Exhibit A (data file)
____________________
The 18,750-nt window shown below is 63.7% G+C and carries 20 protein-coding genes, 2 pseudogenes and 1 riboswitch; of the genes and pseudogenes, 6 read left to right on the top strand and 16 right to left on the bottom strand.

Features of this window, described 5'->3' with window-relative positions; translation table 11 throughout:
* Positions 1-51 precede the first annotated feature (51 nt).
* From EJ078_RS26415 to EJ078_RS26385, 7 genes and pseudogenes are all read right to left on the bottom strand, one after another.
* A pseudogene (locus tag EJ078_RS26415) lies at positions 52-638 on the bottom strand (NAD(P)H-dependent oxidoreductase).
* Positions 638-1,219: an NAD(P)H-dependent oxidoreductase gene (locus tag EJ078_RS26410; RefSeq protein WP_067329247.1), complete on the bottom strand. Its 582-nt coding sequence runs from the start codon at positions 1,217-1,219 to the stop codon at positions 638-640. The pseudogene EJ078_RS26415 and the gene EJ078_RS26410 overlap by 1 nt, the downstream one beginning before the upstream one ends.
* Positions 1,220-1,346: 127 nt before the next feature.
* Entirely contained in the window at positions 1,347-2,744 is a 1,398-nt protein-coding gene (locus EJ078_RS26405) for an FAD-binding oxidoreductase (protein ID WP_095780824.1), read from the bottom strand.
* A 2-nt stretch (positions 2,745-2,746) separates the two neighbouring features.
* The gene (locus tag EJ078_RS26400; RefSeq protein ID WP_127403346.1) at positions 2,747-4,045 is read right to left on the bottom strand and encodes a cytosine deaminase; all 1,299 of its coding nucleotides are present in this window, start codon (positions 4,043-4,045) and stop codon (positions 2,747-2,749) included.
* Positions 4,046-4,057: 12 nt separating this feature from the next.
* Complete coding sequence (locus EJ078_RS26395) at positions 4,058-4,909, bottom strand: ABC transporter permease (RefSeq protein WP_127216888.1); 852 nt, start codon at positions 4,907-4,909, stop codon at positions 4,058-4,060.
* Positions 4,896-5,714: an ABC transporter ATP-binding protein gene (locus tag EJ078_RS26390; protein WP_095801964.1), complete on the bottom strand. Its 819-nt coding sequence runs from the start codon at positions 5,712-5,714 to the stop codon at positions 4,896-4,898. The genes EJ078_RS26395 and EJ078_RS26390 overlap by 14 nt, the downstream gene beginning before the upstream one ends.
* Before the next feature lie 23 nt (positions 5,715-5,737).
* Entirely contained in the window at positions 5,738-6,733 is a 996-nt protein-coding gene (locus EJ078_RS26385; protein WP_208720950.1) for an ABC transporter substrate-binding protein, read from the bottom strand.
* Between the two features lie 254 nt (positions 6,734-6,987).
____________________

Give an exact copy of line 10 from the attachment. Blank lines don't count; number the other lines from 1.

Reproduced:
* The gene (locus tag EJ078_RS26400; RefSeq protein ID WP_127403346.1) at positions 2,747-4,045 is read right to left on the bottom strand and encodes a cytosine deaminase; all 1,299 of its coding nucleotides are present in this window, start codon (positions 4,043-4,045) and stop codon (positions 2,747-2,749) included.